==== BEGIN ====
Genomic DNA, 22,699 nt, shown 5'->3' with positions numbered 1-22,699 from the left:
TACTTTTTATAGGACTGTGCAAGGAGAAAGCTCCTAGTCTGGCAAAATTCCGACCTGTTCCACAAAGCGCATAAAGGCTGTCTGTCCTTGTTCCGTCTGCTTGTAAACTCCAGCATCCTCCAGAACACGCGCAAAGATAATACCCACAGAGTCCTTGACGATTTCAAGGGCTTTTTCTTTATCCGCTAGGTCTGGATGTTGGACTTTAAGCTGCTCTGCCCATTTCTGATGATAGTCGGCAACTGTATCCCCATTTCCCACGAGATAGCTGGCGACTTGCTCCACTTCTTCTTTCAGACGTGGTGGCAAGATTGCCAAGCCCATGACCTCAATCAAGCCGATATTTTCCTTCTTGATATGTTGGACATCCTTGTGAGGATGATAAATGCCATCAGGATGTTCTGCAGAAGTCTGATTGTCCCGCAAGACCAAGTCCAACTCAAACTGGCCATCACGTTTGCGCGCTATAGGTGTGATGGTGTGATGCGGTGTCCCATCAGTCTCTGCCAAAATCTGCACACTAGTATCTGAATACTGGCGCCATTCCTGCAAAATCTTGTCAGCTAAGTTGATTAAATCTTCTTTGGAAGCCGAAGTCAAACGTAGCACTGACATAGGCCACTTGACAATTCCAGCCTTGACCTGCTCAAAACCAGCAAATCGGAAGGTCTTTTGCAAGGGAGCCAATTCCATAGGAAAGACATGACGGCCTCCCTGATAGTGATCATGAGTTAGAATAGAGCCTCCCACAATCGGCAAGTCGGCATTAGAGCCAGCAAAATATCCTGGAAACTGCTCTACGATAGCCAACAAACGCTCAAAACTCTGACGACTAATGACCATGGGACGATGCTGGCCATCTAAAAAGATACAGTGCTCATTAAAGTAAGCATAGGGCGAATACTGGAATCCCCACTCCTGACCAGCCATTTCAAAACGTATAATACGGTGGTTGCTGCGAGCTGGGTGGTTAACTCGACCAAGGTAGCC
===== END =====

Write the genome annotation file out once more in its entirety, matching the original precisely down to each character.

Genomic DNA, 22,699 nt, shown 5'->3' with positions numbered 1-22,699 from the left:
TACTTTTTATAGGACTGTGCAAGGAGAAAGCTCCTAGTCTGGCAAAATTCCGACCTGTTCCACAAAGCGCATAAAGGCTGTCTGTCCTTGTTCCGTCTGCTTGTAAACTCCAGCATCCTCCAGAACACGCGCAAAGATAATACCCACAGAGTCCTTGACGATTTCAAGGGCTTTTTCTTTATCCGCTAGGTCTGGATGTTGGACTTTAAGCTGCTCTGCCCATTTCTGATGATAGTCGGCAACTGTATCCCCATTTCCCACGAGATAGCTGGCGACTTGCTCCACTTCTTCTTTCAGACGTGGTGGCAAGATTGCCAAGCCCATGACCTCAATCAAGCCGATATTTTCCTTCTTGATATGTTGGACATCCTTGTGAGGATGATAAATGCCATCAGGATGTTCTGCAGAAGTCTGATTGTCCCGCAAGACCAAGTCCAACTCAAACTGGCCATCACGTTTGCGCGCTATAGGTGTGATGGTGTGATGCGGTGTCCCATCAGTCTCTGCCAAAATCTGCACACTAGTATCTGAATACTGGCGCCATTCCTGCAAAATCTTGTCAGCTAAGTTGATTAAATCTTCTTTGGAAGCCGAAGTCAAACGTAGCACTGACATAGGCCACTTGACAATTCCAGCCTTGACCTGCTCAAAACCAGCAAATCGGAAGGTCTTTTGCAAGGGAGCCAATTCCATAGGAAAGACATGACGGCCTCCCTGATAGTGATCATGAGTTAGAATAGAGCCTCCCACAATCGGCAAGTCGGCATTAGAGCCAGCAAAATATCCTGGAAACTGCTCTACGATAGCCAACAAACGCTCAAAACTCTGACGACTAATGACCATGGGACGATGCTGGCCATCTAAAAAGATACAGTGCTCATTAAAGTAAGCATAGGGCGAATACTGGAATCCCCACTCCTGACCAGCCATTTCAAAACGTATAATACGGTGGTTGCTGCGAGCTGGGTGGTTAACTCGACCAAGGTAGCC